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Costa Rica will accept other travel insurance policies for tourists

August 6, 2020

Costa Rica will welcome tourists who obtain any qualifying travel insurance policy, even if the policy was not purchased through the National Insurance Institute (INS), The Tico Times has learned.

Previously, tourists were obligated to purchase a policy through INS. Local chambers and international groups alike criticized the limitation.

But a document written by Gustavo Segura, Costa Rica’s Tourism Minister, and obtained by The Tico Times indicates that travelers now have more options to secure their trip. The news has since been confirmed by the Costa Rica Tourism Board (ICT) and has been ratified in an official decree.

Starting immediately, international tourists entering the country will be allowed to do so with a travel insurance policy that meets the following requirements, according to the ICT document:

  1. The policy is valid throughout their scheduled visit to Costa Rica.
  2.  It covers medical expenses in Costa Rica related to COVID-19 of at least $50,000.*
  3. It includes a minimum coverage of $2,000 for accommodation expenses related to COVID-19.

The ICT will be in charge of verifying that foreign policies meet Costa Rica’s requirements. Details about that process will likely be announced Thursday.

*Editor’s Note: The original decree required that a policy cover only $20,000 worth of medical expenses. While we are not aware that this has formally been changed, the ICT document listed $50,000 as the minimum for a non-INS policy. We are awaiting further clarification from ICT. 

In the document reviewed by The Tico Times, Segura outlined some of the measures ICT will require of tourists who purchase foreign travel policies:

  1. The Costa Rica Tourism Board will receive a request from the tourist. That request must include:
    1. A signed declaration indicating the policy meets the requirements.
    2. Proof from the insurance company indicating the policy covers the tourist(s).
  2. Tourists will receive a response to their request within 24 hours on workdays, or 48 hours on weekends/holidays.
  3. If the policy does not meet the requirements, the tourist will be notified. They will have 24 hours to correct the issue, or they can purchase a plan that has been pre-approved by the General Insurance Superintendency.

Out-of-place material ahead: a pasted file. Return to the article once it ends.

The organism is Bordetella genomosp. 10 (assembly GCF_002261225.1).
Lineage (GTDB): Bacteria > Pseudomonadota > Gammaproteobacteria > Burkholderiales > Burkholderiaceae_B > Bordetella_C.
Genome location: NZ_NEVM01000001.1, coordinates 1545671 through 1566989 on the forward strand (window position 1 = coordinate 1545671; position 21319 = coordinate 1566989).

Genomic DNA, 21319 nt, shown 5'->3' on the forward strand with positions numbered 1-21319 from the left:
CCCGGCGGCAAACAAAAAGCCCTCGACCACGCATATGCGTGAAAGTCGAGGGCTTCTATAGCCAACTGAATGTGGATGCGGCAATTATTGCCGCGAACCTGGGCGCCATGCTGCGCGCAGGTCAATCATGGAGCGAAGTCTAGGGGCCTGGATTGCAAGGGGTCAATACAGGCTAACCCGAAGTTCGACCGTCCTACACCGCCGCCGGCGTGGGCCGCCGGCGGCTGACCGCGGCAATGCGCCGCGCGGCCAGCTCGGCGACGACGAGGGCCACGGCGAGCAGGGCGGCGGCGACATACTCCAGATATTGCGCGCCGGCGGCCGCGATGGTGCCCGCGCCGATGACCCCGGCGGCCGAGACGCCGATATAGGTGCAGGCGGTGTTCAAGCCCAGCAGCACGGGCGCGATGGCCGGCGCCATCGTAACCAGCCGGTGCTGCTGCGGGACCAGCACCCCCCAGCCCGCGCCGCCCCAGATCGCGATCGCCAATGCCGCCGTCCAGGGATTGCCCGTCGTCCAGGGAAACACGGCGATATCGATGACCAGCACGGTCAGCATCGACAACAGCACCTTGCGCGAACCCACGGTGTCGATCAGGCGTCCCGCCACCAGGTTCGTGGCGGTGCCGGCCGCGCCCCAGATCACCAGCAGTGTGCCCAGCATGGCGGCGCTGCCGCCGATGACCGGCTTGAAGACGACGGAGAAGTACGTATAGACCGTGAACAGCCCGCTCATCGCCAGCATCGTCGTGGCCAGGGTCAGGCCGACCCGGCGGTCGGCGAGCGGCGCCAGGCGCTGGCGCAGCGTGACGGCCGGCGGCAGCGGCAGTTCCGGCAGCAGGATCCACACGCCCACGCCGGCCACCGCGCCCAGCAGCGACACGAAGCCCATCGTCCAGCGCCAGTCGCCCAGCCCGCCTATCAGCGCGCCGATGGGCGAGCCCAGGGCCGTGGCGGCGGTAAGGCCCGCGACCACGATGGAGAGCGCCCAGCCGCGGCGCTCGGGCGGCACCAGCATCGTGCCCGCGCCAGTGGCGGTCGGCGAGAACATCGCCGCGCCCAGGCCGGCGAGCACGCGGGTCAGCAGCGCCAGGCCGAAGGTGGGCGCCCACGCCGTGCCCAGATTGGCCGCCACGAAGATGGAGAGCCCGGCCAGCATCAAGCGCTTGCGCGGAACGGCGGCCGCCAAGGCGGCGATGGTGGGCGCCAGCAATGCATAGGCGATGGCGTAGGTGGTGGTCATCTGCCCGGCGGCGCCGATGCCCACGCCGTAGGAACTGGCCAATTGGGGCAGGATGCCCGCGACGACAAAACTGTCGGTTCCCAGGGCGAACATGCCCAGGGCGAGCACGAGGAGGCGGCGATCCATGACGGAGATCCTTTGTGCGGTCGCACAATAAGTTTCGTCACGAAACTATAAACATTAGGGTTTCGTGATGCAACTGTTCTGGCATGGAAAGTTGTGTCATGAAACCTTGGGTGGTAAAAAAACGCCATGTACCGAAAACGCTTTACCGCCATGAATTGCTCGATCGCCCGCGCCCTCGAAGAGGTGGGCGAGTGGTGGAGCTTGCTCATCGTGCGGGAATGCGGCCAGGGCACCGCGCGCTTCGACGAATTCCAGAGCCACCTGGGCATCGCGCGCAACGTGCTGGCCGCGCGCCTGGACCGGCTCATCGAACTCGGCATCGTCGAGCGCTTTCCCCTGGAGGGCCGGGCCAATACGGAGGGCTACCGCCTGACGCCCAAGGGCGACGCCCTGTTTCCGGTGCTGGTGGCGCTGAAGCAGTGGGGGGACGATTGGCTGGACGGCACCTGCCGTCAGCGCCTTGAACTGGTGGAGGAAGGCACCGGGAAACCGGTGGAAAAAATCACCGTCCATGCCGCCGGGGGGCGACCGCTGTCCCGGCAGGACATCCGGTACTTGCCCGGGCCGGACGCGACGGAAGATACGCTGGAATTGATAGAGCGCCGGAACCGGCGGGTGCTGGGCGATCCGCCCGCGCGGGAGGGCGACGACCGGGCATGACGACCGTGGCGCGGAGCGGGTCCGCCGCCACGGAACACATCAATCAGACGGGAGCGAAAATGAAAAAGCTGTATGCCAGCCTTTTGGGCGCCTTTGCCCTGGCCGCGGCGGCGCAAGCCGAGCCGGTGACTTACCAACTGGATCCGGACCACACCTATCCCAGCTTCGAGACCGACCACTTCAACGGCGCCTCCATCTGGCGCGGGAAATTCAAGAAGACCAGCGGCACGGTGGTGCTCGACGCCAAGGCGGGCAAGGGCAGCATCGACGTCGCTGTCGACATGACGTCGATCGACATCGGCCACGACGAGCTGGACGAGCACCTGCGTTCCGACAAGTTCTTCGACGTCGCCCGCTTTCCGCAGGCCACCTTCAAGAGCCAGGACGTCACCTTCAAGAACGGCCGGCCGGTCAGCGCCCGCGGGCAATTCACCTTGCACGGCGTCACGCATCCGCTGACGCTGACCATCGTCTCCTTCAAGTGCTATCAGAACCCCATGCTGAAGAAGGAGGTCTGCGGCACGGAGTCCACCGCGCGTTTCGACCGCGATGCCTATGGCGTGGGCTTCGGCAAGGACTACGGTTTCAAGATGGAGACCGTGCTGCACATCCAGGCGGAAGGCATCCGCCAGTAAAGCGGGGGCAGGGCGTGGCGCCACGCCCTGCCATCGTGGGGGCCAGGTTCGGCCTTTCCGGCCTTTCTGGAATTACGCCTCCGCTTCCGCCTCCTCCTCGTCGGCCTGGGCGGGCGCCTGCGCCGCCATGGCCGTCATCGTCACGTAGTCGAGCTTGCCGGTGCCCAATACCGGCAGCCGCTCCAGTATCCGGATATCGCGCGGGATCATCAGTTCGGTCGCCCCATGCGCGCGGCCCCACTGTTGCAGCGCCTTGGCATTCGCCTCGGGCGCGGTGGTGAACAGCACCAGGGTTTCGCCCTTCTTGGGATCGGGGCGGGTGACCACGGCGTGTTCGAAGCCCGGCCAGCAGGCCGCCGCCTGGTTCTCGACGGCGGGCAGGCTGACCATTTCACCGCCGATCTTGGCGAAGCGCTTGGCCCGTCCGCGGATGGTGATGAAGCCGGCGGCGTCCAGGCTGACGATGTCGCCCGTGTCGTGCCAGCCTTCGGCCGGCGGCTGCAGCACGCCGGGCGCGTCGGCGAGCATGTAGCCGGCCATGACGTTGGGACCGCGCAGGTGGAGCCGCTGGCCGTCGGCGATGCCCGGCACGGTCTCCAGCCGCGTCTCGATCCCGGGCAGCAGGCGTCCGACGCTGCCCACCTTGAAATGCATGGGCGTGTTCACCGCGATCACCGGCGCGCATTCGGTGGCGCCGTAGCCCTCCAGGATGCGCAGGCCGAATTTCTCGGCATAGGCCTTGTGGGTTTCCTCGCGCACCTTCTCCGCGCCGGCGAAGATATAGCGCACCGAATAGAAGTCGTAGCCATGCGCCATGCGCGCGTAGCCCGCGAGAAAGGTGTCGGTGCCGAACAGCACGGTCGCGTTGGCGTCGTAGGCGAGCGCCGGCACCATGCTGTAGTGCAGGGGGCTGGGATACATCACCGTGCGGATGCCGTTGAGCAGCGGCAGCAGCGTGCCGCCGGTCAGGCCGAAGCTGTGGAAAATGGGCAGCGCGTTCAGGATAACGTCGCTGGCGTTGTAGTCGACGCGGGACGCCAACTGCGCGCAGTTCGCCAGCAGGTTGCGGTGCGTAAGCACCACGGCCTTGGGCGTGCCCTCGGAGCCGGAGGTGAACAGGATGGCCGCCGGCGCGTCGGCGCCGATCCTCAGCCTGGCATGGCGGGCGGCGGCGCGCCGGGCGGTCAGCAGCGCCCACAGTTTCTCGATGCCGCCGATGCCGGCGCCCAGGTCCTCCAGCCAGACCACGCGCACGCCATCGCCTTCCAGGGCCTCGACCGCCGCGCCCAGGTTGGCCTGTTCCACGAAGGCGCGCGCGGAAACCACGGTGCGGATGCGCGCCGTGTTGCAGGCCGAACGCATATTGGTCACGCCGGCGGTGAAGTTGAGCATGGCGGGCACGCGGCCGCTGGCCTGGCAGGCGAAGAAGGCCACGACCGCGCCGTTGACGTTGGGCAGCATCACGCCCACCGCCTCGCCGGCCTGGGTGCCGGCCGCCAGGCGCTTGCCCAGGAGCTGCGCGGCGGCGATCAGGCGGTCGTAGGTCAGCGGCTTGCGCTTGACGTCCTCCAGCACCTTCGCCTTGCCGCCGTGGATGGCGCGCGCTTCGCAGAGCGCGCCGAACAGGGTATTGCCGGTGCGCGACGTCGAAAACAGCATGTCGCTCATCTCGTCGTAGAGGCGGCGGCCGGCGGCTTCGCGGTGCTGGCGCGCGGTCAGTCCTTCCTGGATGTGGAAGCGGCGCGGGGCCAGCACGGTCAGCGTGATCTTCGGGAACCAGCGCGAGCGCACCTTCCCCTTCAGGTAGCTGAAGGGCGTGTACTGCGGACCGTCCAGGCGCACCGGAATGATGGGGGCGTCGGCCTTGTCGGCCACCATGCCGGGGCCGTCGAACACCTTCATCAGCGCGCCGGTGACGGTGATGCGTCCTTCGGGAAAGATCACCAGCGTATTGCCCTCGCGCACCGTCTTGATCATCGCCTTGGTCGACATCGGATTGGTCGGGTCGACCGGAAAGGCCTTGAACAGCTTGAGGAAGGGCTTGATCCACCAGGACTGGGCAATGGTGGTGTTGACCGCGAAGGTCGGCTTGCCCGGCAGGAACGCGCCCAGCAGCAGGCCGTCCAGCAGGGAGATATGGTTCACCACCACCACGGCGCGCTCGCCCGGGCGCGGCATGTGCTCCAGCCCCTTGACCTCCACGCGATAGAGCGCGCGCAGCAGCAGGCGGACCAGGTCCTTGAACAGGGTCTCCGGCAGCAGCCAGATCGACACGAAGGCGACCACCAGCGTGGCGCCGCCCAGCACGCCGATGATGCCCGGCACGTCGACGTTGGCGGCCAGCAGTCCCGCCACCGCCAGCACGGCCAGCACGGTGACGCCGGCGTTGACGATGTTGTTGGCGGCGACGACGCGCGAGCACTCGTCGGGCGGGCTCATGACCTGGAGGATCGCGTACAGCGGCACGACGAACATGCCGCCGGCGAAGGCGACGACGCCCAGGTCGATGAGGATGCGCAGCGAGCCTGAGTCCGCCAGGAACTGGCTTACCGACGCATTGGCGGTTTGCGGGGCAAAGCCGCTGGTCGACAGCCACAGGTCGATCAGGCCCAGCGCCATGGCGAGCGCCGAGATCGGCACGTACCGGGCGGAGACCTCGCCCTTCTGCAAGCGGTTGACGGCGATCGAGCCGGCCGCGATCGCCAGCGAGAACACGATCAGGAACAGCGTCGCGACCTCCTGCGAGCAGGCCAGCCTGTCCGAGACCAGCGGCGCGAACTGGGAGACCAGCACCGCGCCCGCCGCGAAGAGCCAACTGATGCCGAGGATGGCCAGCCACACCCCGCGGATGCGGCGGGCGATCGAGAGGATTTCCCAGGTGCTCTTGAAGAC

4. If the policy meets requirements and is approved, ICT will send the tourist a QR code that must be shown to Costa Rican immigration authorities at the airport. The relevant documents from Step 1 must also be submitted as part of the digital Health Pass that is required for all travelers.

We’ll write an updated story when the official workflow for non-INS insurance policies is announced.

As of August 1, Costa Rica has opened its airports to commercial flights from select countries. Obtaining valid travel insurance is among the many entry requirements.

Visitors still must come to Costa Rica from an approved country (Canada, the European Union and the United Kingdom) and present proof of a negative coronavirus test.

The INS policy — initially the only qualifying option for visitors — drew heavy criticism due its high premiums and redundancy for foreigners who could purchase travel insurance elsewhere.

“It will dissuade people from traveling to the country,” said Peter Cerdá, the International Air Transport Association’s (IATA) Regional Vice President for the Americas.

INS president Róger Arias Agüero said the institute is exploring ways to lower its premiums.

“Our only interest is to contribute to the revival of tourism, provide protection to foreigners who visit the country and avoid — as much as possible — the saturation of public health centers,” he said.

Costa Rican health authorities have argued that imported coronavirus cases “are one of the biggest risks” the country faces in its fight against the pandemic. Tourism, however, is an important economic driver and represents 8.2% of GDP, according to official data.

In August, Costa Rica has opened most beaches until 2:30 p.m. daily and has reopened most national parks. Rental cars are exempt from vehicular restrictions, and open-air tourism activities are permitted.

As of Wednesday, the country has announced 191 COVID-19-related deaths. Nearly 400 people are currently hospitalized, saturating one major public hospital.

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